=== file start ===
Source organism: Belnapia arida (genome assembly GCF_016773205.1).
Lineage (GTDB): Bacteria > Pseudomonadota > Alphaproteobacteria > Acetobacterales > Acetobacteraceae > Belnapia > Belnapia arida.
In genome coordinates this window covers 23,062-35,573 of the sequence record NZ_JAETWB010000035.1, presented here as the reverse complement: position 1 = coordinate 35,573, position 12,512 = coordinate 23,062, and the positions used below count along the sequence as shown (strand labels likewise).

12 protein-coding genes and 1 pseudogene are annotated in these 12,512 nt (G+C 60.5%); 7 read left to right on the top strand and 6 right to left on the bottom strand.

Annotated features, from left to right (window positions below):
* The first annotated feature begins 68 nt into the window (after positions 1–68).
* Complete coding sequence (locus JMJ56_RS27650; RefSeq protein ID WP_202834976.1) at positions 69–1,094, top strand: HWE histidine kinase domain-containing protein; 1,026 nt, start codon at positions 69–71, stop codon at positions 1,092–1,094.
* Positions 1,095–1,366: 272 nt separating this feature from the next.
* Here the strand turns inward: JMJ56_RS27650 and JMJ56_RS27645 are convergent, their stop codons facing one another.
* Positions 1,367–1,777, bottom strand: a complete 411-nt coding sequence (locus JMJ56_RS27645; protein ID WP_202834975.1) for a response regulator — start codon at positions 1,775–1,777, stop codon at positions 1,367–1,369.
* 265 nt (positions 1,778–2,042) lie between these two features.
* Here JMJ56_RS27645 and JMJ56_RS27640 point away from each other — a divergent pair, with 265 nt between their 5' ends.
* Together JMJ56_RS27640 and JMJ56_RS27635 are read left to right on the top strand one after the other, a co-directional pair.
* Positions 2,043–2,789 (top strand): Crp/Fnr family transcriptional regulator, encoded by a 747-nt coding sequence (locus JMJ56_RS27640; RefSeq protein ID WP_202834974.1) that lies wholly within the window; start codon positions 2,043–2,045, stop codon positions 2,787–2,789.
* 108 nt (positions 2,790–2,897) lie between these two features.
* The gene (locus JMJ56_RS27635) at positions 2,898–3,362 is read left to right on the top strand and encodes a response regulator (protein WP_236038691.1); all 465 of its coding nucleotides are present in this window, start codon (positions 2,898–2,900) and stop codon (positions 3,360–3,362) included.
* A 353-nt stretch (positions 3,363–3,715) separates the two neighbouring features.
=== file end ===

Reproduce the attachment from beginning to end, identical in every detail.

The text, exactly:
Source organism: Belnapia arida (genome assembly GCF_016773205.1).
Lineage (GTDB): Bacteria > Pseudomonadota > Alphaproteobacteria > Acetobacterales > Acetobacteraceae > Belnapia > Belnapia arida.
In genome coordinates this window covers 23,062-35,573 of the sequence record NZ_JAETWB010000035.1, presented here as the reverse complement: position 1 = coordinate 35,573, position 12,512 = coordinate 23,062, and the positions used below count along the sequence as shown (strand labels likewise).

12 protein-coding genes and 1 pseudogene are annotated in these 12,512 nt (G+C 60.5%); 7 read left to right on the top strand and 6 right to left on the bottom strand.

Annotated features, from left to right (window positions below):
* The first annotated feature begins 68 nt into the window (after positions 1–68).
* Complete coding sequence (locus JMJ56_RS27650; RefSeq protein ID WP_202834976.1) at positions 69–1,094, top strand: HWE histidine kinase domain-containing protein; 1,026 nt, start codon at positions 69–71, stop codon at positions 1,092–1,094.
* Positions 1,095–1,366: 272 nt separating this feature from the next.
* Here the strand turns inward: JMJ56_RS27650 and JMJ56_RS27645 are convergent, their stop codons facing one another.
* Positions 1,367–1,777, bottom strand: a complete 411-nt coding sequence (locus JMJ56_RS27645; protein ID WP_202834975.1) for a response regulator — start codon at positions 1,775–1,777, stop codon at positions 1,367–1,369.
* 265 nt (positions 1,778–2,042) lie between these two features.
* Here JMJ56_RS27645 and JMJ56_RS27640 point away from each other — a divergent pair, with 265 nt between their 5' ends.
* Together JMJ56_RS27640 and JMJ56_RS27635 are read left to right on the top strand one after the other, a co-directional pair.
* Positions 2,043–2,789 (top strand): Crp/Fnr family transcriptional regulator, encoded by a 747-nt coding sequence (locus JMJ56_RS27640; RefSeq protein ID WP_202834974.1) that lies wholly within the window; start codon positions 2,043–2,045, stop codon positions 2,787–2,789.
* 108 nt (positions 2,790–2,897) lie between these two features.
* The gene (locus JMJ56_RS27635) at positions 2,898–3,362 is read left to right on the top strand and encodes a response regulator (protein WP_236038691.1); all 465 of its coding nucleotides are present in this window, start codon (positions 2,898–2,900) and stop codon (positions 3,360–3,362) included.
* A 353-nt stretch (positions 3,363–3,715) separates the two neighbouring features.